16 November 2005
The weeks fly by and I find myself in my fifth two-week rotation here at the Maryknoll Institute. On each rotation you work with four different teachers, so I’m currently on #17-20. I’m making fewer mistakes, though they still rear their ugly head from time to time. Just a few days ago I was tripped up by the vicious false cognate introducir. At first glance, it looks like the perfect choice for “to introduce.” Unfortunately, that meaning is covered by presentar; introducir translates as “to penetrate,” which is not the kind of language you want to use while making introductions.
If there’s anything that will make you feel better about your own mistakes, it’s hearing about worse ones from other people. On that note, here are three Spanish faux pas related to me by my professors. Since a great number of religious study here, you’ll notice a common theme in these anecdotes.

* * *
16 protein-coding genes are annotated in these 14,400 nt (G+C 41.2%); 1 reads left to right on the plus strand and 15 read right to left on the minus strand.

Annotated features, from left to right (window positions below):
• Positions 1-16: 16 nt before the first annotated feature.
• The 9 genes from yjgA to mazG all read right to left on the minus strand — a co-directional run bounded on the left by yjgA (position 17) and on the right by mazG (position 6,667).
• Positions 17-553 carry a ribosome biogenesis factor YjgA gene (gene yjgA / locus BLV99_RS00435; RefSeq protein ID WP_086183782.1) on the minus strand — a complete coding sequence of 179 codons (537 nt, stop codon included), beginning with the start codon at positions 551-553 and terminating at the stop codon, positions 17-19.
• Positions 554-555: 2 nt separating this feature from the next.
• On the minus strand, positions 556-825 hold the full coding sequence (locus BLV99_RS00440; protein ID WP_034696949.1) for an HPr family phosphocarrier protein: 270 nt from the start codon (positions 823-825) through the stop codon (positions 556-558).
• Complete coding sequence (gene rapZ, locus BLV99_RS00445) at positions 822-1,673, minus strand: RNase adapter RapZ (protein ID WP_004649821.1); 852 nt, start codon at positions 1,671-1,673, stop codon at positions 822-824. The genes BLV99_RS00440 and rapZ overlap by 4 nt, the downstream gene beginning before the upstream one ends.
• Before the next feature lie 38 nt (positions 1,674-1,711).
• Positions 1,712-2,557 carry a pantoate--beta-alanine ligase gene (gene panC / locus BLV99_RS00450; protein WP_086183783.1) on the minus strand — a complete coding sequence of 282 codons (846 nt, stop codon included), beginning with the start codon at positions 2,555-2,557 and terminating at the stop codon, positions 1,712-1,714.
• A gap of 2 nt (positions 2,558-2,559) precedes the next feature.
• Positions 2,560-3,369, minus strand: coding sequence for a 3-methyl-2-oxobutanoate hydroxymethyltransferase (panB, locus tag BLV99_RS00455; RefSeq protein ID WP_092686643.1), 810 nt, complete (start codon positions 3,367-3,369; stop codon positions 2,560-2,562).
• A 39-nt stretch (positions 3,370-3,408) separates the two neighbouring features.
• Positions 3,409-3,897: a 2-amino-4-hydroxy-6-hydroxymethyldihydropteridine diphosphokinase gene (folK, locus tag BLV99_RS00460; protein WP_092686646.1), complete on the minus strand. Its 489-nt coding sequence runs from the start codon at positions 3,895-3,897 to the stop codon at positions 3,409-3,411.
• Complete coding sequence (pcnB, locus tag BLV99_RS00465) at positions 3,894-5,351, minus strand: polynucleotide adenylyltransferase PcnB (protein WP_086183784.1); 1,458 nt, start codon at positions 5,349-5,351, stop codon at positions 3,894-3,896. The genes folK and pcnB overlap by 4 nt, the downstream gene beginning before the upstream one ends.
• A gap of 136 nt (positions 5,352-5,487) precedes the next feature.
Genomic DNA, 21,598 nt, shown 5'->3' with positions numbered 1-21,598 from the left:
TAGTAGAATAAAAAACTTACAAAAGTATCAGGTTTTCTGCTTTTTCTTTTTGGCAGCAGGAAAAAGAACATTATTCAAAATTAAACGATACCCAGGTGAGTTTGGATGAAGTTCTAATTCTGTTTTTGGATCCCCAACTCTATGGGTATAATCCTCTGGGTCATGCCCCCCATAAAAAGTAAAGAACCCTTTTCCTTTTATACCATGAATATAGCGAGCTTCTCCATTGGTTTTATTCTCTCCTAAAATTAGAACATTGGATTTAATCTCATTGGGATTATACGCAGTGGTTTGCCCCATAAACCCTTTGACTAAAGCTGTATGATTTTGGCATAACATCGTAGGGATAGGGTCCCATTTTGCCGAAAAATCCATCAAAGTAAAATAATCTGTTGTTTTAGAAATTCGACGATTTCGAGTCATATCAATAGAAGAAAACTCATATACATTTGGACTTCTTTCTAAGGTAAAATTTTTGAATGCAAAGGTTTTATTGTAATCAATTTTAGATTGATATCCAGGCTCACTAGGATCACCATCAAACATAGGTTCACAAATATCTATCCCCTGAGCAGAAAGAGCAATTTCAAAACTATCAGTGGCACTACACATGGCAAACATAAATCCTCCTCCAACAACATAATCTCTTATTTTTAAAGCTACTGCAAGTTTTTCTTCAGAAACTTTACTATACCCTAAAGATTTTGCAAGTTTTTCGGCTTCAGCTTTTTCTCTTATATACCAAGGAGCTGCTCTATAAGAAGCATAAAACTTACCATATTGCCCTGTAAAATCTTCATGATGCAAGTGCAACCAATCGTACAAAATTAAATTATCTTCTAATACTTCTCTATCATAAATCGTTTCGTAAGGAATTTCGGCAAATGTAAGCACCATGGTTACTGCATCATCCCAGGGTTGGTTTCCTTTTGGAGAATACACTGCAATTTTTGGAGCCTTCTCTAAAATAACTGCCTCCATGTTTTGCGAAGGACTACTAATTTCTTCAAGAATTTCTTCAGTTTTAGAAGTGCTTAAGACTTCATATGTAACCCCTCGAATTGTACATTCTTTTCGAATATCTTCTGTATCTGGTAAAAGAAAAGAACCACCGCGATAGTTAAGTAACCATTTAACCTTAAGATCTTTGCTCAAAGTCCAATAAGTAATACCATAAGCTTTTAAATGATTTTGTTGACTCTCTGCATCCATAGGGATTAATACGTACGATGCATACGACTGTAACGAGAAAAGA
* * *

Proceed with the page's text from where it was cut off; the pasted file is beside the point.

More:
- At the beginning of a Mass, a priest asked the congregation to take a moment to realizar their sins. He meant realize in the sense of recognize. Unfortunately, realizar means realize in the sense of “to carry out” or “to make happen.” So if you don’t have any sins in mind, this is your permission to get some….
- Another priest explained the importance of taking responsibility for one’s actions. “We’re all adulteros here,” he said. Perhaps that’s true, but adulteros doesn’t mean adults; it means adulterous.
- Finally, some people on the street taught one priest that No me jodas means “don’t bother me.” On the city streets it does, in fact, have that meaning. He proceeded to use that phrase copiously for an entire Mass. Only afterward did a parishioner confront this priest. What he said doesn’t really mean “don’t bother me,” but rather the most forceful equivalent you can imagine for “don’t screw with me.” The exact translation is left as an exercise for the reader.